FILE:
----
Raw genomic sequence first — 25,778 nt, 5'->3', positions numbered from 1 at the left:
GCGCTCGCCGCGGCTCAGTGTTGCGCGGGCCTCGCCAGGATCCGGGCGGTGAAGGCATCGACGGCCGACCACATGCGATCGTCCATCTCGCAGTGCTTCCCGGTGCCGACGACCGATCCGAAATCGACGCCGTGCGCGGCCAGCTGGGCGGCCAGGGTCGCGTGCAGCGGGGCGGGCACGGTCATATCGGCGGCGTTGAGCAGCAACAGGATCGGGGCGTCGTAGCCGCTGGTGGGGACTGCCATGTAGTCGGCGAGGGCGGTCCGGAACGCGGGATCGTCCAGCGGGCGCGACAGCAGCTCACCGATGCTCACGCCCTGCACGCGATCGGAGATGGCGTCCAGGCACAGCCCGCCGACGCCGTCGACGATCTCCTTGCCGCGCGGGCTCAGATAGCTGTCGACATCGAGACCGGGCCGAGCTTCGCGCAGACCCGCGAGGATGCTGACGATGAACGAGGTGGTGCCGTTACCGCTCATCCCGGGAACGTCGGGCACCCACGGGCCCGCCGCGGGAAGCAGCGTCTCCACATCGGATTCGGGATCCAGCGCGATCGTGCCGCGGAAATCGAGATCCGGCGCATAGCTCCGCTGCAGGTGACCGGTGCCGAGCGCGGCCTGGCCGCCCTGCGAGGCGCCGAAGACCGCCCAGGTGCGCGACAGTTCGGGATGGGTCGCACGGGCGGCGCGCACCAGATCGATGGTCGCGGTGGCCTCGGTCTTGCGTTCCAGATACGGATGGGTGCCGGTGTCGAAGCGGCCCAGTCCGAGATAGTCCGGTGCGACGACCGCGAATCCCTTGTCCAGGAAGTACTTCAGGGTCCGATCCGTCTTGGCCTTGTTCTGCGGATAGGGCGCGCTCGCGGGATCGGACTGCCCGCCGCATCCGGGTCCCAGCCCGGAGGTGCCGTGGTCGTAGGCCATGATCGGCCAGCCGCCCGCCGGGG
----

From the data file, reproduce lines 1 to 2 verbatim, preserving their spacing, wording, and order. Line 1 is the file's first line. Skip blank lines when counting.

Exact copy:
Raw genomic sequence first — 25,778 nt, 5'->3', positions numbered from 1 at the left:
GCGCTCGCCGCGGCTCAGTGTTGCGCGGGCCTCGCCAGGATCCGGGCGGTGAAGGCATCGACGGCCGACCACATGCGATCGTCCATCTCGCAGTGCTTCCCGGTGCCGACGACCGATCCGAAATCGACGCCGTGCGCGGCCAGCTGGGCGGCCAGGGTCGCGTGCAGCGGGGCGGGCACGGTCATATCGGCGGCGTTGAGCAGCAACAGGATCGGGGCGTCGTAGCCGCTGGTGGGGACTGCCATGTAGTCGGCGAGGGCGGTCCGGAACGCGGGATCGTCCAGCGGGCGCGACAGCAGCTCACCGATGCTCACGCCCTGCACGCGATCGGAGATGGCGTCCAGGCACAGCCCGCCGACGCCGTCGACGATCTCCTTGCCGCGCGGGCTCAGATAGCTGTCGACATCGAGACCGGGCCGAGCTTCGCGCAGACCCGCGAGGATGCTGACGATGAACGAGGTGGTGCCGTTACCGCTCATCCCGGGAACGTCGGGCACCCACGGGCCCGCCGCGGGAAGCAGCGTCTCCACATCGGATTCGGGATCCAGCGCGATCGTGCCGCGGAAATCGAGATCCGGCGCATAGCTCCGCTGCAGGTGACCGGTGCCGAGCGCGGCCTGGCCGCCCTGCGAGGCGCCGAAGACCGCCCAGGTGCGCGACAGTTCGGGATGGGTCGCACGGGCGGCGCGCACCAGATCGATGGTCGCGGTGGCCTCGGTCTTGCGTTCCAGATACGGATGGGTGCCGGTGTCGAAGCGGCCCAGTCCGAGATAGTCCGGTGCGACGACCGCGAATCCCTTGTCCAGGAAGTACTTCAGGGTCCGATCCGTCTTGGCCTTGTTCTGCGGATAGGGCGCGCTCGCGGGATCGGACTGCCCGCCGCATCCGGGTCCCAGCCCGGAGGTGCCGTGGTCGTAGGCCATGATCGGCCAGCCGCCCGCCGGGG